I recently saw a video interview of Cornel West wherein he said something about "fighting white supremacy" — Pres. Choom al-Islam isn't doing enough of that, so he's been "niggerized."
Ah, yes, here: Youtube.
"Legacy of white supremacy." "Spotlight on white supremacy." "White supremacy is as American as apple pie." And on and on.
And it occurred to me, "Well if you think white supremacy needs to be fought, doesn't that mean that you think it exists?"
But what someone says off the cuff doesn't necessarily carry that kind of conclusive weight, and I'm not about to suffer reading through West's "production" for written confirmation.
Not to worry! In just now reading this piece by Kevin Williamson disputing Ta-Nehesi Coates's book on reparations, I noticed this:
It is true, as Mr. Coates argues, citing Lyndon Johnson, that “Negro poverty is not white poverty,” at least as measured by many critical metrics — concentration, mobility, various life outcomes controlled for income, etc. But though he spends a great deal of time documenting economic issues, those are not, in the end, Mr. Coates’s interest here: “Reducing American poverty and ending white supremacy are not the same,” he declares. That there is some question-begging going on there — whether “white supremacy” really describes a significant motive force in American public life — goes without saying, but it shouldn’t.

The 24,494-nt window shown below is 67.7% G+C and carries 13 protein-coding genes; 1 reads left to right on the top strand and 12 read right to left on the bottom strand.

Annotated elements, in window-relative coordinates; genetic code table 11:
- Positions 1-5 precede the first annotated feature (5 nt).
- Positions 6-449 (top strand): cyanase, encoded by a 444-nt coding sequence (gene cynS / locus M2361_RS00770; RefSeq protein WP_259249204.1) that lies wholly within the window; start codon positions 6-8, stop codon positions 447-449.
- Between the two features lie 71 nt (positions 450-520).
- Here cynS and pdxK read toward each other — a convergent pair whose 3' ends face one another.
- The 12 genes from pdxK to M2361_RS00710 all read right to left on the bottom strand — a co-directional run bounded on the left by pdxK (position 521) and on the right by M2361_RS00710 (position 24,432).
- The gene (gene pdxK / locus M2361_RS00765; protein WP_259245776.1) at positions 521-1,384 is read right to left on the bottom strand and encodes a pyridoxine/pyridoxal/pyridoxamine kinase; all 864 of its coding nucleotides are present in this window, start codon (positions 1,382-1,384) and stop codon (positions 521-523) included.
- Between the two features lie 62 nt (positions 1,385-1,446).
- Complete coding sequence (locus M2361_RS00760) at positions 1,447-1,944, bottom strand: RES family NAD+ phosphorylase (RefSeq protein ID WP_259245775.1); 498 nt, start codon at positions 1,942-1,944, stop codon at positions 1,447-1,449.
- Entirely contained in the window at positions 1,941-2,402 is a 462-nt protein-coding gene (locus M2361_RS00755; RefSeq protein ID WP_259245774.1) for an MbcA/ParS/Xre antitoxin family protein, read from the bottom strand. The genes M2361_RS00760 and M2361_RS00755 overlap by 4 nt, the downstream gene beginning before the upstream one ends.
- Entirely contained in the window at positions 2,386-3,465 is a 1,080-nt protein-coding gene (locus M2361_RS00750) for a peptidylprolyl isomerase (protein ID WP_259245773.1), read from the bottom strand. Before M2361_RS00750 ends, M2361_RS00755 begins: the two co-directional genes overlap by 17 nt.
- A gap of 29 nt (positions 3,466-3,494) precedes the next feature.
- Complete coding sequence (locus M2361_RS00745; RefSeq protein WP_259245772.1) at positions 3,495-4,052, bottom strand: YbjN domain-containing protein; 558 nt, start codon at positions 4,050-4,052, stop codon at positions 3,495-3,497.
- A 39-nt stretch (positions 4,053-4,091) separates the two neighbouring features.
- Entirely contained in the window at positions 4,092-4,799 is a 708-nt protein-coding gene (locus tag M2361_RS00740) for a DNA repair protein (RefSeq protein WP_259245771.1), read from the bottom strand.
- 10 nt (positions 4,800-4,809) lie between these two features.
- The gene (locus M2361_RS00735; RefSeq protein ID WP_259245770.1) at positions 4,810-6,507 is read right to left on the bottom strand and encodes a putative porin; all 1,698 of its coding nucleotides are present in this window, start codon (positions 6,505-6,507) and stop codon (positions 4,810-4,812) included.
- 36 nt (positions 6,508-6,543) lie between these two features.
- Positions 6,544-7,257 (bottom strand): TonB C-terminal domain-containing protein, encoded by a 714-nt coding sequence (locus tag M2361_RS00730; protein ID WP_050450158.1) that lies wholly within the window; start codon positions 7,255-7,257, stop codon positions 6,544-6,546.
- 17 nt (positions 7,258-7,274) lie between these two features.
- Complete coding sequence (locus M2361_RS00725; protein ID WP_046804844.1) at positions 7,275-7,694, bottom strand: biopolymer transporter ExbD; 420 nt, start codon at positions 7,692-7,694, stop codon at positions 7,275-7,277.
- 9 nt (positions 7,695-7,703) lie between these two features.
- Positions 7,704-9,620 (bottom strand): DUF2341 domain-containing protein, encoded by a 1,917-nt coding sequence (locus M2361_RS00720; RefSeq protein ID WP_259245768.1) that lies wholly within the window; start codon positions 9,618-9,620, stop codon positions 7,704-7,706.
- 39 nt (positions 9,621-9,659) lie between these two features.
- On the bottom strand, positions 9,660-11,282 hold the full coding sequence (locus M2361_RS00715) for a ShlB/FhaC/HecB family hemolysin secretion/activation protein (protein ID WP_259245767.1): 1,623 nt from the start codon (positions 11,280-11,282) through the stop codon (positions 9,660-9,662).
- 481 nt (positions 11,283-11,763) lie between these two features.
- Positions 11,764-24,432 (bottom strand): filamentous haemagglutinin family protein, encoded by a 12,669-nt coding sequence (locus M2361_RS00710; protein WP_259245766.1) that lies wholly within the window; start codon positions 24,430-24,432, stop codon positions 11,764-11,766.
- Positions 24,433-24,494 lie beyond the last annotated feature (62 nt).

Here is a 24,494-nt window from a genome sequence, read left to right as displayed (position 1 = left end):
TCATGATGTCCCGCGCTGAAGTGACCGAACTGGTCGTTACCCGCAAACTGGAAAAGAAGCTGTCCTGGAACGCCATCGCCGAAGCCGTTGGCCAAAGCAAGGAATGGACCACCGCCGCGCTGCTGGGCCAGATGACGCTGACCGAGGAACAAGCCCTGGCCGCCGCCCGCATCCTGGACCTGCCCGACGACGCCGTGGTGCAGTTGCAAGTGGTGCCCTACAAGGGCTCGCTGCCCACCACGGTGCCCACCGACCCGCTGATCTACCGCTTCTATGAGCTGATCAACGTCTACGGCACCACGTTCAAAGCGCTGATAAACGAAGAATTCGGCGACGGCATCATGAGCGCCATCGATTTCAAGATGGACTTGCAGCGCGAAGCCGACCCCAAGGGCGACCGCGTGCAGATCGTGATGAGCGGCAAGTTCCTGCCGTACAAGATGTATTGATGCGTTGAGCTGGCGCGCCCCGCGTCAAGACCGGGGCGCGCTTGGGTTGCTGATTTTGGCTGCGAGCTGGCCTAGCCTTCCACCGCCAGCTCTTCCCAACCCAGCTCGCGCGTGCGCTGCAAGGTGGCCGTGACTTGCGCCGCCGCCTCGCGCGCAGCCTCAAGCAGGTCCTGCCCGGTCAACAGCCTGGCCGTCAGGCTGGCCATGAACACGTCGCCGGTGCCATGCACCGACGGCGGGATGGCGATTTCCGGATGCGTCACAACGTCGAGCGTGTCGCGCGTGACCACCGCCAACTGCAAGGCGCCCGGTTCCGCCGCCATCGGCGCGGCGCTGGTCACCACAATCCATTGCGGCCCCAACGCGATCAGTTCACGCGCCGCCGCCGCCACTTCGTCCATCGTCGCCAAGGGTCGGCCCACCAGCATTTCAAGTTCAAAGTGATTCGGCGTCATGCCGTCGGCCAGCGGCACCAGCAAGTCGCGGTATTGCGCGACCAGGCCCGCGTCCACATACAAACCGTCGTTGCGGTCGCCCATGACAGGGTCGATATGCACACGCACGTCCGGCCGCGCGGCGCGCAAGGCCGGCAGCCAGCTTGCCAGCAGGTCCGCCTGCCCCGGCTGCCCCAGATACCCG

So Williamson quoted written evidence that Coates recognizes white supremacy. (Ending it would presumably mean handicapping it into mediocrity.)